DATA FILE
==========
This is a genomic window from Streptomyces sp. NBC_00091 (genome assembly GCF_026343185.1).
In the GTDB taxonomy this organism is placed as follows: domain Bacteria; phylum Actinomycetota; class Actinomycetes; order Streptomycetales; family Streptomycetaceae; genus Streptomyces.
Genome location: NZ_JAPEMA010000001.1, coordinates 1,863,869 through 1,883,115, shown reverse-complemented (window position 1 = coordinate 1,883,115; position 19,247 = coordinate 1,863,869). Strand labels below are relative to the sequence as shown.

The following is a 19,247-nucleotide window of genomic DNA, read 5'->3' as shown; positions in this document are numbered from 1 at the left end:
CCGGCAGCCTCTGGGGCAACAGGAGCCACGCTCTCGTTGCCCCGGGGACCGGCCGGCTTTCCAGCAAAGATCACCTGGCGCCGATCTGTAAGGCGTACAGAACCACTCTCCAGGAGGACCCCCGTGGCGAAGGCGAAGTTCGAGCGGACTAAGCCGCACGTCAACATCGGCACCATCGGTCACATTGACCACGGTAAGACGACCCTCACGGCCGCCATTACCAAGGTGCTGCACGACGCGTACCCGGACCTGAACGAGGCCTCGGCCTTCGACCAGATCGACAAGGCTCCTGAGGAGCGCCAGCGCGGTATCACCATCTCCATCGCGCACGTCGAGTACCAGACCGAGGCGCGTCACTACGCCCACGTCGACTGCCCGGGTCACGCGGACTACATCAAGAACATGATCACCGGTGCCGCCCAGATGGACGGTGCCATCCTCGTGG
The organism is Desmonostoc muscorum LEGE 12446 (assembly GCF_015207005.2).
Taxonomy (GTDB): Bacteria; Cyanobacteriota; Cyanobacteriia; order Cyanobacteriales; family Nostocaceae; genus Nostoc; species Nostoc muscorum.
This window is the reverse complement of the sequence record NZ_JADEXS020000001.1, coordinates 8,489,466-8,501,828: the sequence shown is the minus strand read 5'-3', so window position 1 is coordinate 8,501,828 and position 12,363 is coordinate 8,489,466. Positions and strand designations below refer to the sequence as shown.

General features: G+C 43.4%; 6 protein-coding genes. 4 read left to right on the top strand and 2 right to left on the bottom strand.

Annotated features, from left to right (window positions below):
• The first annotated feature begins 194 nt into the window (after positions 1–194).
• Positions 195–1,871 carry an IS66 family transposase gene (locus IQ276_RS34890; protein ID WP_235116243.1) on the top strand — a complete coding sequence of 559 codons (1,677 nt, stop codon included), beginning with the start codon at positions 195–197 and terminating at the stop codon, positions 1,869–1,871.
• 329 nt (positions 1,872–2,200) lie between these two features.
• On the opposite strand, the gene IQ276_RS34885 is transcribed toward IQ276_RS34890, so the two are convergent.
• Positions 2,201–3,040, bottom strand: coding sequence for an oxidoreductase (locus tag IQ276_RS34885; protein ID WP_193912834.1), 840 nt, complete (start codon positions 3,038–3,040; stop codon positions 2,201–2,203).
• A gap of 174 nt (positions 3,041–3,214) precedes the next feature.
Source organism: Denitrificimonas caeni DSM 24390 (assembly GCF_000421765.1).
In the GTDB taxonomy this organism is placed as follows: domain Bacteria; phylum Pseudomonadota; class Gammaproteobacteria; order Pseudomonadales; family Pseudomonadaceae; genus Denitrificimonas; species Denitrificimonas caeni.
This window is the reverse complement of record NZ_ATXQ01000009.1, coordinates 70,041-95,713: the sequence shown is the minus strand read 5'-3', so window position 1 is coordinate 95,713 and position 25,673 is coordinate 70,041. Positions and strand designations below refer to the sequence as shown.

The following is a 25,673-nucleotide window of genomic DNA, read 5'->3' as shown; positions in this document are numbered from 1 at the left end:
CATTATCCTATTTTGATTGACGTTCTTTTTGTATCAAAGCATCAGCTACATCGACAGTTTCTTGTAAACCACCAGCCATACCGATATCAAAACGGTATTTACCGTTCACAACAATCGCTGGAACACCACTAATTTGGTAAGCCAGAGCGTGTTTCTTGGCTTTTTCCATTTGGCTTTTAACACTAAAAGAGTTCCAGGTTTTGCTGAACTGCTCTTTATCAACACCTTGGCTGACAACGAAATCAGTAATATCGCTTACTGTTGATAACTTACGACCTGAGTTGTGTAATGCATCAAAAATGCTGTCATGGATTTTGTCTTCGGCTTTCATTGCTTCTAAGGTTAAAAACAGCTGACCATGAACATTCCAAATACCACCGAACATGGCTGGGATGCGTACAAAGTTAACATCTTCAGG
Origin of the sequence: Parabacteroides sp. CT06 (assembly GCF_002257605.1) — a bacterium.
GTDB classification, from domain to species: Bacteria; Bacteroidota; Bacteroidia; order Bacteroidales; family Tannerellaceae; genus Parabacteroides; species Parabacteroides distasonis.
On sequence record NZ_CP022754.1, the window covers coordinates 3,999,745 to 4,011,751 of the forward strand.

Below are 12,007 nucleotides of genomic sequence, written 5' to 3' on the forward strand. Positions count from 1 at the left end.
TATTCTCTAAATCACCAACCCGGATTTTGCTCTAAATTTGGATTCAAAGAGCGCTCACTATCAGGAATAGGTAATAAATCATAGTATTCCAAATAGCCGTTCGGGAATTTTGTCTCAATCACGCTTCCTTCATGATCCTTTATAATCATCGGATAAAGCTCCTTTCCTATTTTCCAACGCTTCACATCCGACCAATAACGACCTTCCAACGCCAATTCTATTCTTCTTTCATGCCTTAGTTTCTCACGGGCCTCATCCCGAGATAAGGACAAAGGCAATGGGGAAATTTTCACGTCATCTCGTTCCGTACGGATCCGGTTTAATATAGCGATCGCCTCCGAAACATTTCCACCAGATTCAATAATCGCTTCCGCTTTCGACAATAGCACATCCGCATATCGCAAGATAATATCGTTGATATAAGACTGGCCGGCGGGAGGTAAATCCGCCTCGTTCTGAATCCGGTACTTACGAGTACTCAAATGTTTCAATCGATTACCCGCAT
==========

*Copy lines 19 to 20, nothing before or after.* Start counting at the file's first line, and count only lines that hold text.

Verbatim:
This window is the reverse complement of record NZ_ATXQ01000009.1, coordinates 70,041-95,713: the sequence shown is the minus strand read 5'-3', so window position 1 is coordinate 95,713 and position 25,673 is coordinate 70,041. Positions and strand designations below refer to the sequence as shown.

The following is a 25,673-nucleotide window of genomic DNA, read 5'->3' as shown; positions in this document are numbered from 1 at the left end: